Motivation and objectives

Next year will be the fortieth anniversary of Direct Simulation Monte Carlo. It is now understood that DSMC, both in its original formulation or in one of its variants, is a particular case of a class of methods for stochastic approximation of solutions of kinetic equations. Since each DSMC ``dialect'' has its own advantages and drawbacks, we propose to organize a workshop to both assess the current state of computational kinetic theory and to look ahead to what the future holds. While DSMC will be the unifying theme, other numerical methods (e.g., molecular dynamics, quadrature methods) will be discussed.

The participants will span the spectrum ranging from those who have used DSMC since its introduction (including Professor Bird himself) to the next generation of young researchers. Despite the diversity, the organizers anticipate significant interactions among the participants since they are the innovators in this community. Since most of the participants are fluent in a variety of numerical methods the organizers expect to stimulate round-table debates on the relative merits and deficiencies of DSMC versus competing algorithms.

This workshop will gather together active scientists, engineers, and mathematicians in the field of computational kinetic theory. By bringing together researchers studying dilute and semi-dense systems of reacting, granular, colloidal, and charged gases, we anticipate triggering a ``gestalt'' experience as the participants realize the similarities in their problems and, hopefully, discover common ground connecting their various disciplines.

Among the topics we expect to address in the workshop are:

Nanoscale flows - DSMC has been used successfully in the simulation of nanoscale flows, however, the computational cost goes as 1/(Mach number)^2 so very low-speed flows, which are of the greatest interest to industry, are prohibitively expensive to simulate. Is there a way to overcome this barrier (e.g., Boyd's IP method) or are other kinetic algorithms more effective for the computation of low-speed, high Knudsen number flows?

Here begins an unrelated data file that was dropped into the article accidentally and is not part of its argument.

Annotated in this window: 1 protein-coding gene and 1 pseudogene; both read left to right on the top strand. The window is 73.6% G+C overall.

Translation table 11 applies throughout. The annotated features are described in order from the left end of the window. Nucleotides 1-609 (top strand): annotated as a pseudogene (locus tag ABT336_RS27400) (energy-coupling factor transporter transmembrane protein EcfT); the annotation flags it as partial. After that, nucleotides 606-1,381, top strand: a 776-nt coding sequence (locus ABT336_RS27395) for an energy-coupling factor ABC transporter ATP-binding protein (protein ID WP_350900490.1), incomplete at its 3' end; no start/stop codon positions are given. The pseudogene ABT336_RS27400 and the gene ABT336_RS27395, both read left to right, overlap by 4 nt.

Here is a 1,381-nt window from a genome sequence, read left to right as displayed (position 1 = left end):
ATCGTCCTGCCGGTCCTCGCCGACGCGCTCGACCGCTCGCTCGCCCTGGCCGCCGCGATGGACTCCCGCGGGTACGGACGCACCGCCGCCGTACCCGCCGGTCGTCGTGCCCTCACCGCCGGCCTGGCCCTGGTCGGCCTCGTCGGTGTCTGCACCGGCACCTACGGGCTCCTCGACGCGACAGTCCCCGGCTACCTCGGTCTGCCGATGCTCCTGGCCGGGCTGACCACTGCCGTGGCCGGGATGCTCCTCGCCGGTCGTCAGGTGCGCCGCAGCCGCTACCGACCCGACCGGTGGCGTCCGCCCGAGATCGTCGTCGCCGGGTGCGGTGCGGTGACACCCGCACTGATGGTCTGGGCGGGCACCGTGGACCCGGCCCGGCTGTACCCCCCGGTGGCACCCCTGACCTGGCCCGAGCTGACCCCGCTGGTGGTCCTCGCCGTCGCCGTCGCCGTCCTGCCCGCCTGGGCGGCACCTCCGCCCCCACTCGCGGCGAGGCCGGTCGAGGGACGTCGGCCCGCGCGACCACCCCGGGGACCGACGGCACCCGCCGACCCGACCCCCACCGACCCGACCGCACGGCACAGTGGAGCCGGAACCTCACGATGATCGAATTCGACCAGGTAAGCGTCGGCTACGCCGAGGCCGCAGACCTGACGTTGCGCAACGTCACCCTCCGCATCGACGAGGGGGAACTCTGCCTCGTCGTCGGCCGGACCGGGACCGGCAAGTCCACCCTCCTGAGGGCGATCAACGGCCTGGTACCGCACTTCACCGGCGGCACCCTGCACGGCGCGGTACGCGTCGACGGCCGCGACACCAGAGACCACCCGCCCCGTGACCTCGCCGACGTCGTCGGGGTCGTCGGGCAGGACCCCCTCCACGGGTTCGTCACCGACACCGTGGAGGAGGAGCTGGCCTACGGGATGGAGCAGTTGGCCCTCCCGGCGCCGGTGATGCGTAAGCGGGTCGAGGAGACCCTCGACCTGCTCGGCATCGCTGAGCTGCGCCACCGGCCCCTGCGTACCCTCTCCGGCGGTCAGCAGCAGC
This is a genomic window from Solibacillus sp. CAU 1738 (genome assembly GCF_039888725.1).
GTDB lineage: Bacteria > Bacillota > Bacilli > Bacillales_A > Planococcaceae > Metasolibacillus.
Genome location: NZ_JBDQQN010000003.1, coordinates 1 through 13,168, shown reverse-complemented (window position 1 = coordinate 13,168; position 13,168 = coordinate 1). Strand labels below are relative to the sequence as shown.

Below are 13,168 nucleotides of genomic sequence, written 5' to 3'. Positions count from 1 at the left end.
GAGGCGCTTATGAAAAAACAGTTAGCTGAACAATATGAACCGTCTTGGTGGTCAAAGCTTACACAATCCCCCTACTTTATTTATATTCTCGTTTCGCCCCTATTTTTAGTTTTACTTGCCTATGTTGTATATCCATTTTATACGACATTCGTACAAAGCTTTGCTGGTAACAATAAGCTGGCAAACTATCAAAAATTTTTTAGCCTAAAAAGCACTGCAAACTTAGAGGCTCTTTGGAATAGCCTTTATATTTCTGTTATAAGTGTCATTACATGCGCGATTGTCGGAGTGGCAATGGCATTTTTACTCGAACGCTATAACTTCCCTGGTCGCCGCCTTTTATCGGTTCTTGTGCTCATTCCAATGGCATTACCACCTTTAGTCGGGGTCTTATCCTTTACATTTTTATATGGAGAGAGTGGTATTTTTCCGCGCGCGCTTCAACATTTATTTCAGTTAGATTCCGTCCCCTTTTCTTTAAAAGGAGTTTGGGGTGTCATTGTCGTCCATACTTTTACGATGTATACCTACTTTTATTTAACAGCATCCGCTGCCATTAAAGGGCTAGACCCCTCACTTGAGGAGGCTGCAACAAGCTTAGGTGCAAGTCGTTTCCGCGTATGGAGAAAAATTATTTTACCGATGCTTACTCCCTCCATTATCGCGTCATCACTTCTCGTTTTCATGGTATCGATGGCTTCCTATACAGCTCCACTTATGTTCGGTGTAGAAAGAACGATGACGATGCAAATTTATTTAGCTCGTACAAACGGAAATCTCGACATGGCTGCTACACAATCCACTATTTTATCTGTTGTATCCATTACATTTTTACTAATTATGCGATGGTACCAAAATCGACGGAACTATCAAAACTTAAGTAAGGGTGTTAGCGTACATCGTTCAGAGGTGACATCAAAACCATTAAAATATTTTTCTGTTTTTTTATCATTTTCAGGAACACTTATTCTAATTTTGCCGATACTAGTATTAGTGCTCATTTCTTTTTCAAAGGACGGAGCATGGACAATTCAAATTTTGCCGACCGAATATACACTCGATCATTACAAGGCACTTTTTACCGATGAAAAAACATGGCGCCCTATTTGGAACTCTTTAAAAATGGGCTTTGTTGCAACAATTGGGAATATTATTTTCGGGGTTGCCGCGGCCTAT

Fluctuations and instabilities - DSMC has proved useful in the study of hydrodynamic fluctuations; could it also be used for the simulation of Brownian motors or Feynman ratchet machines? What about the study of instabilities and the effect of fluctuations on those transitions? Are there ways to improve DSMC's efficiency for the simulation of transient flows (e.g., weighted particle schemes) without losing the correct microscopic physics?

Dense gases, liquids, and granular flows - To what extent are DSMC-type methods for dense systems competitive with molecular dynamics or with mesoscale models, such as dissipative particle dynamics (DPD) or lattice Boltzmann?

Multiscale simulation methods - Several types of particle/continuum hybrids have been successfully demonstrated by several of the participants (Boyd, Garcia, Hadjiconstantinou, Klar). What challenges remain before these multiscale methods are practical for solving large-scale problems? Can the lessons learned from DSMC-based hybrids be applied to other types of schemes?

The discussions of the above and related topics will promote a better understanding of the different range of validity, usefulness, or potential for development of various particle-based algorithms

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